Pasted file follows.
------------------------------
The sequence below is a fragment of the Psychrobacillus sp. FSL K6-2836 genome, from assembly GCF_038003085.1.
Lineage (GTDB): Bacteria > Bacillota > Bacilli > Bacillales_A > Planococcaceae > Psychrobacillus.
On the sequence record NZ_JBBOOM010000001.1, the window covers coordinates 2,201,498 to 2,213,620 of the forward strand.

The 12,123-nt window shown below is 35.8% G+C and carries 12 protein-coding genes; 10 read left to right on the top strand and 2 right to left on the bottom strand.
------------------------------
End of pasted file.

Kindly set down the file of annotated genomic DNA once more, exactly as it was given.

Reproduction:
The sequence below is a fragment of the Psychrobacillus sp. FSL K6-2836 genome, from assembly GCF_038003085.1.
Lineage (GTDB): Bacteria > Bacillota > Bacilli > Bacillales_A > Planococcaceae > Psychrobacillus.
On the sequence record NZ_JBBOOM010000001.1, the window covers coordinates 2,201,498 to 2,213,620 of the forward strand.

The 12,123-nt window shown below is 35.8% G+C and carries 12 protein-coding genes; 10 read left to right on the top strand and 2 right to left on the bottom strand.